Thursday, September 10, 2009

0 Recipe #52: Tilapia Veracruzana

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No that's not a misprint. It only looks like I skipped "Recipe #51," but that's because I haven't actually posted it yet. :) (It's sitting in my "drafts" box, while I try to locate my chicken-scratch notes for the recipe. ;) ) -->Update (as of approximately 5 am on 9/10/09): That recipe has now been posted, here.

Anyhow, after last night's 6-mile run, I fell asleep early -- I accidentally dozed off on the couch sometime around 9 pm (?!) & slept there the entire night! Oops! -- & am now up at 5:30 am. So, in other words I now have a bit of time to type up the recipe I made for last night's dinner. :)

The below dish is an original recipe, but it's not mine. It's my mother's preparation, & it's fabulous. In fact, this is a dish that people who don't even normally like fish will actually like. Trust me on this. I have proof. (More on that later!)

Part of the reason for this is that the fish is breaded. So, in other words, it'll even appeal to the 99% of the American population, who, as little kids, have fond memories of growing up on fish sticks and ketchup or "fish 'n' chips" for lunch/dinner as their first "fish-eating" experience. :-D


While I do love fish, I must admit that I'm not a huge fan of tilapia. Having said that, here is the story of how I came around to the idea of eating tilapia, and how I convinced Erik, my squeeze, to eat it as well. Hint: It has something to do with this recipe. :)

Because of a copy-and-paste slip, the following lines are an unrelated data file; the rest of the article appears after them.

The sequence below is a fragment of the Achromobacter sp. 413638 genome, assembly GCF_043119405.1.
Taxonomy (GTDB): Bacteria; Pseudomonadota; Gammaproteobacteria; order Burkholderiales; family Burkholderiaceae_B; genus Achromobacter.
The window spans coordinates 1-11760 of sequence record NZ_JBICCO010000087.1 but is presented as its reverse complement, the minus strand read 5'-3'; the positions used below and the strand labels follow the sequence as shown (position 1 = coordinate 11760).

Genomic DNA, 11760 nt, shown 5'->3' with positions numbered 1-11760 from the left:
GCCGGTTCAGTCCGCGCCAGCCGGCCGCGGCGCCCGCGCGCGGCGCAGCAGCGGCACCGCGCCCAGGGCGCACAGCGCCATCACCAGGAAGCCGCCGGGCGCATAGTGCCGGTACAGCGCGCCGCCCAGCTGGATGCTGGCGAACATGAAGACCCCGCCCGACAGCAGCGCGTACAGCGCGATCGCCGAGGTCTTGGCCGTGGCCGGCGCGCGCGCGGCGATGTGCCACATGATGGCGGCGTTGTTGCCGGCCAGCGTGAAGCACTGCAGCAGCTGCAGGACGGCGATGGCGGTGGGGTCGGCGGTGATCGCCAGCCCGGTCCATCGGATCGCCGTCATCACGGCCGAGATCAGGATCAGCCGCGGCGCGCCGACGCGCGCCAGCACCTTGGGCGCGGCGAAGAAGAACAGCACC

I consider the fact that I was able to get Erik, who's not exactly a big fish-lover in the first place, to eat fish of any sort -- let alone tilapia! -- to be a major triumph. Corey - 1, Erik - 1. Yes, everyone came out a winner here. :)

From a nutritional standpoint, there are several reasons to eat tilapia. First of all, this fish is high in protein and low in saturated fat, but still contains a decent amount of Omega-3s, the heart-healthy fatty acids whose benefits, by now, have very likely been trumpeted to the entire planet and beyond. I've also written a few articles about their benefits, and have probably mentioned them ad naseum on this blog and elsewhere. ;-) In fact, a 3 oz. serving of tilapia provides over 100 mg of Omega-3s, more than hamburger, steak, chicken, turkey, or "oinkety-oink." :)

Anyhow, back to the story: I'd previously told my mother that I wasn't a huge fan of tilapia, having eaten my fair share of it (in it's unbreaded and unadorned form) growing up. However, she'd apparently either forgotten or ignored this small fact, and made it anyhow for dinner one night during my stay there a few weeks ago. ;)

On top of that, there was yet another reason for my dislike of tilapia -- an unpleasant "food memory association." You see, I'd gotten rather sick of eating it while living & working in East Africa many moons ago, (another story for another time), where restaurants there almost always serve it fried and breaded. It's not that it wasn't tasty, but there's only so much fried food & tilapia-eating that one person can take on a weekly basis. :) While I don't normally make a practice of eating fried foods, I didn't have much choice, since there was a limited range of things that I was able to eat (due to a some dietary restrictions, etc.). Long-story short, the reason I'd stuck with the tilapia is that when I tried the chicken, it tasted like fish; upon further inquiry, I discovered that the reason this was so was because their chickens had been fed "fish meal." YUCK! Well, that certainly explained THAT. Thus ended the extent of my chicken-eating while I was staying at this particular hotel. :) (To be fair, I'd also had some amazing culinary experiences while in this very same locale, including my very first Ethiopian meal, but again, these are all stories for another time.)